1-1/3 pounds (4 medium) potatoes 1 cup low-fat milk 2 tablespoons margarine 3 cloves garlic, minced Salt and pepper, to taste Chopped parsley, for garnish

In microwave oven, cook potatoes at High 13 minutes. Halve potatoes lengthwise; scoop out pulp into medium microwave-safe bowl. Mash potatoes with potato masher, or beat with electric hand mixer; set aside. Place milk, margarine, and garlic in small microwave-safe bowl. Microwave at High 2 minutes. Thoroughly mix into potato pulp. If necessary, add milk to reach creamier consistency. Season with salt and pepper. Cook in microwave at High 1 minute. Serve immediately; sprinkle with parsley.

Hot Potato Stir-fry

(Makes 4 servings)

2 tablespoons soy sauce 1 tablespoon each cornstarch and dry sherry 1 pound skinned and boned chicken breasts, cut into strips 1/3" thick 2 tablespoons oil 1 large onion, thinly sliced 2 cloves garlic, minced 3/4 teaspoon ground ginger 2 medium potatoes (2/3 pound), peeled, cut into 1/2" cubes, parboiled until just tender, and drained 1/4 cup chicken broth or water 2 firm tomatoes, cut into eighths

In bowl combine soy sauce, cornstarch, and sherry. Add chicken; toss. Heat oil over high heat in large wok or skillet. Add onion, garlic, and ginger. Stir-fry 4 minutes. Add potatoes; stir-fry until lightly browned. Add chicken; stir-fry until opaque. Stir in broth. Cover and cook 2 minutes over medium heat. Stir in tomatoes; heat through.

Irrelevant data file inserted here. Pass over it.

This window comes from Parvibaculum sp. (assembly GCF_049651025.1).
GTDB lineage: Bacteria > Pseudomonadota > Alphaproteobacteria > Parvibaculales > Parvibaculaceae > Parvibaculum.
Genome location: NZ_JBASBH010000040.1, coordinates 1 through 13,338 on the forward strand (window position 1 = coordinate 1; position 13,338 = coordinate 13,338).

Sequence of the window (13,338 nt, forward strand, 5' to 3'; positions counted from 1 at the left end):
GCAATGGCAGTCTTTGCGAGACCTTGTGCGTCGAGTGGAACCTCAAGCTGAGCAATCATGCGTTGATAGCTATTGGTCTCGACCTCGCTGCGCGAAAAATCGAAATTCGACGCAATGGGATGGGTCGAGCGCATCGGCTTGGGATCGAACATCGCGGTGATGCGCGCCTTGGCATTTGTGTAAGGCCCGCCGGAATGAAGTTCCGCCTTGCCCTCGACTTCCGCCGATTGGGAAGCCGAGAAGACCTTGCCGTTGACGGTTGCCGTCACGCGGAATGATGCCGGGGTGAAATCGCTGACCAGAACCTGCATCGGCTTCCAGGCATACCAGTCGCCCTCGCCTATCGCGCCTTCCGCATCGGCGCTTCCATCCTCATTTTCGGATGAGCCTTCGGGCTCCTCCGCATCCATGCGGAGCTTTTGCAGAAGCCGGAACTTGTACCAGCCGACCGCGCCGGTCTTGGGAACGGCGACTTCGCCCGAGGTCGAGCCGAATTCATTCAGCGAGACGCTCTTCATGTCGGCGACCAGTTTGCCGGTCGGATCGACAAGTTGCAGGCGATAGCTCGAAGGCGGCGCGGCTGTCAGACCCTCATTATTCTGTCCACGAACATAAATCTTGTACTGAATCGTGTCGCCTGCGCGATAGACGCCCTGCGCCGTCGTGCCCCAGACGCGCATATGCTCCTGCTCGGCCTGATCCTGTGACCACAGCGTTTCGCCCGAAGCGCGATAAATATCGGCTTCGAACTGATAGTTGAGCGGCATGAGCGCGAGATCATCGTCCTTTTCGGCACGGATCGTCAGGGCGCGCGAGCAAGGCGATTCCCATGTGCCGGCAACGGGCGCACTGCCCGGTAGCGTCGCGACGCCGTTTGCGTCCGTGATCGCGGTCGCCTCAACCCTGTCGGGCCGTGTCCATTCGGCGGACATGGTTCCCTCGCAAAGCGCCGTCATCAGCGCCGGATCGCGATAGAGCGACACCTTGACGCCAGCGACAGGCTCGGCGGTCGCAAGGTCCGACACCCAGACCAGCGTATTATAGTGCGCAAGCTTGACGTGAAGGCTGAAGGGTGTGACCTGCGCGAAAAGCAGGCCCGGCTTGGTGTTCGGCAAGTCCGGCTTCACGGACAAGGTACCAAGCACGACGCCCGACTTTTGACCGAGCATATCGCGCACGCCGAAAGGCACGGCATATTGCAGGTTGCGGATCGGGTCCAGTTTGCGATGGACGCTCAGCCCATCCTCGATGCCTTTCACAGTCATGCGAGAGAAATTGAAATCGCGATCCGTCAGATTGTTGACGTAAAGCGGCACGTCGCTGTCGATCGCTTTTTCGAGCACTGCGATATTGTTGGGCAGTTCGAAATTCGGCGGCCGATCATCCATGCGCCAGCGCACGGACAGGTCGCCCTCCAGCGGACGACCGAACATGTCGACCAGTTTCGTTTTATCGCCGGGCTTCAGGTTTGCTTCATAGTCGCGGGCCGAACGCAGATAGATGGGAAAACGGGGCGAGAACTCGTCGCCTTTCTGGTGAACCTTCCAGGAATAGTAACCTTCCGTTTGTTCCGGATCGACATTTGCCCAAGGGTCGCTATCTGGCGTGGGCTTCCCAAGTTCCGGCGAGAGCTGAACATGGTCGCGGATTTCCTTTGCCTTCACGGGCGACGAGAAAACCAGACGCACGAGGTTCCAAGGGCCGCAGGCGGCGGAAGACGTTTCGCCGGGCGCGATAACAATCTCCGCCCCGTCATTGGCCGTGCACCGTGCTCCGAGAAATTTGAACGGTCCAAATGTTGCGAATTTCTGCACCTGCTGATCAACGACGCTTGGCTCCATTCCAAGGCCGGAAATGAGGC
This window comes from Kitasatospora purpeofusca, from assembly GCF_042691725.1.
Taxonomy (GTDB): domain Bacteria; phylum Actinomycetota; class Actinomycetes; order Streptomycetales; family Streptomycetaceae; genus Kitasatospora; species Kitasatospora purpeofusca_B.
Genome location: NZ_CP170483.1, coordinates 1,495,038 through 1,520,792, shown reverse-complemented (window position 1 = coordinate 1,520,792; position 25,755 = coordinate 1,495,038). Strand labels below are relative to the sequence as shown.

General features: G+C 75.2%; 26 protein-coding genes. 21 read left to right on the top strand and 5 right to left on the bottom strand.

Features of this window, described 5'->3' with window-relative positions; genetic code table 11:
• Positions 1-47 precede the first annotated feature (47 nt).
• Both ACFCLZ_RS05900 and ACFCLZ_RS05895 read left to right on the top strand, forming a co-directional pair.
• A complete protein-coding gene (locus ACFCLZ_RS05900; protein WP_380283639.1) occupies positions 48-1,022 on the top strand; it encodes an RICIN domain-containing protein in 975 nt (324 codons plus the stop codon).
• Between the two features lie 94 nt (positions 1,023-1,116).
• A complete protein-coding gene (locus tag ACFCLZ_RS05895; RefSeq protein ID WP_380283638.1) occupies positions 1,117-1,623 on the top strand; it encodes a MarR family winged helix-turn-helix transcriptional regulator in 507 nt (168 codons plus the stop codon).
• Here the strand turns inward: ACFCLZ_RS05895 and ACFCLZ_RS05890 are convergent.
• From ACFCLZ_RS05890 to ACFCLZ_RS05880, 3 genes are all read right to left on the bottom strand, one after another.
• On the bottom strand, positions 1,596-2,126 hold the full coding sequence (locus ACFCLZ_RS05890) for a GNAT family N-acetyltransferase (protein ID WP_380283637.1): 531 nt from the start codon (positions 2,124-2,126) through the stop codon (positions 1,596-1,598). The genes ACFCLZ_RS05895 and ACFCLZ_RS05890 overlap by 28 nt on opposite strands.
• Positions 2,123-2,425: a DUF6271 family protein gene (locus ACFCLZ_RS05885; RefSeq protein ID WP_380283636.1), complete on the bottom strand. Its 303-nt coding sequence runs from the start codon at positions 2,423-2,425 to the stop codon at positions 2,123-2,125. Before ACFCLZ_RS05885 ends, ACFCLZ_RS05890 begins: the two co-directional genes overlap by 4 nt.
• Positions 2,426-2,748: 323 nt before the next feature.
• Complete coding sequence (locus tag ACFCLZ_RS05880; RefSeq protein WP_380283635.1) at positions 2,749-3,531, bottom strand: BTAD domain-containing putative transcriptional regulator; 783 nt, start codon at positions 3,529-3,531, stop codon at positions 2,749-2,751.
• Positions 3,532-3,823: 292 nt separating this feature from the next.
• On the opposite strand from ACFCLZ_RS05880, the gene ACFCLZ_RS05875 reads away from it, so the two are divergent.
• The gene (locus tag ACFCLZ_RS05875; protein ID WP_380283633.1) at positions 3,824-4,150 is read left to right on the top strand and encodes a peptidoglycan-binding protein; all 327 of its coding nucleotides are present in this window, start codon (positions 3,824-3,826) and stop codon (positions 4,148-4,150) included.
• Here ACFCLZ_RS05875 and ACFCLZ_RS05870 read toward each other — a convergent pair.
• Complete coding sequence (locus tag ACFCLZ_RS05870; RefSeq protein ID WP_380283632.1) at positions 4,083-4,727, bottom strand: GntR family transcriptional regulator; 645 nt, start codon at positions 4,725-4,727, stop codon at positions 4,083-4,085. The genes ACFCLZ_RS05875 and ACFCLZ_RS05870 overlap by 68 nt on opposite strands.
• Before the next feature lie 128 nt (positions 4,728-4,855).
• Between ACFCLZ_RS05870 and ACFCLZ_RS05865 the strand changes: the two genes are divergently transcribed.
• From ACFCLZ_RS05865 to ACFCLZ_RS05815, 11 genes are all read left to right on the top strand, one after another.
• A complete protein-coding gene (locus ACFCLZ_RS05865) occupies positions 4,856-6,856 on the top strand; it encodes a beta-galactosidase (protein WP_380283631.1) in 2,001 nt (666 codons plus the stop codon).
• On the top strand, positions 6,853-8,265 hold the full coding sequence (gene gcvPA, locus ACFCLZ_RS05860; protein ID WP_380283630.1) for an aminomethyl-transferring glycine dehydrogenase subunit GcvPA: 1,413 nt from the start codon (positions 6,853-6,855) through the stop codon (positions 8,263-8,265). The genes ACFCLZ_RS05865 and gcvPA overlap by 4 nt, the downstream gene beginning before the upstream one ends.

Roots and Tubers Soup

(Makes 8-10 servings)

8 cups chicken broth or bouillon 1 can (14-1/2 oz.) stewed tomatoes 1 can (6 oz.) tomato paste 1 medium onion, chopped 1 carrot, sliced 1 small turnip, peeled and cubed 1 small rutabaga, peeled and cubed 1 parsnip, peeled and sliced 2 stalks celery, sliced 2 medium potatoes (about 2/3 pound), cubed 1-1/2 cups chopped green cabbage 2 bay leaves 1-1/2 teaspoons ground sage 1/2 teaspoon black pepper

In 6-quart pot combine all ingredients; bring to boil. Cover, reduce heat, and simmer about 25-30 minutes or until vegetables are tender. Serve hot. Soup can be stored, covered, in refrigerator up to 1 week.

Warm Broccoli-Potato Salad

(Makes 8 servings)

6 medium new potatoes (about 2 pounds), cut into 1" cubes 1-1/2-2 cups fresh broccoli florets 1/4 cup orange juice 3 tablespoons olive oil 3 tablespoons white wine vinegar 2 teaspoons basil 1 large clove garlic, minced 1/4 teaspoon hot-pepper sauce 2 tablespoons chopped parsley 2 green onions with tops, thinly sliced Salt, to taste

Cook potatoes, covered, in 1" boiling water just until tender, 10-15 minutes. Drain; keep warm. Meanwhile, blanch broccoli in boiling water 1 minute.

Drain and add to potatoes. In small saucepan combine juice, oil, vinegar, basil, and garlic; bring to boil. Remove from heat. Stir in pepper sauce; pour over potatoes and broccoli. Add parsley and onions; toss to coat. Add salt; toss. Serve warm.

Slim and Savory

Spinach-Potato Soup

(Makes 6 1-cup servings)

3 leeks (1-1/2 pounds), well-rinsed 6 ounces fresh spinach, stems removed 4 cups chicken broth 1-1/2 pounds red potatoes (3 cups), peeled, cubed 2 tablespoons Molly McButter All Natural Sour Cream and Butter Flavor Sprinkles Freshly ground black pepper

Slice white parts of leeks into 1/4" rounds; discard green tops. Coarsely chop spinach.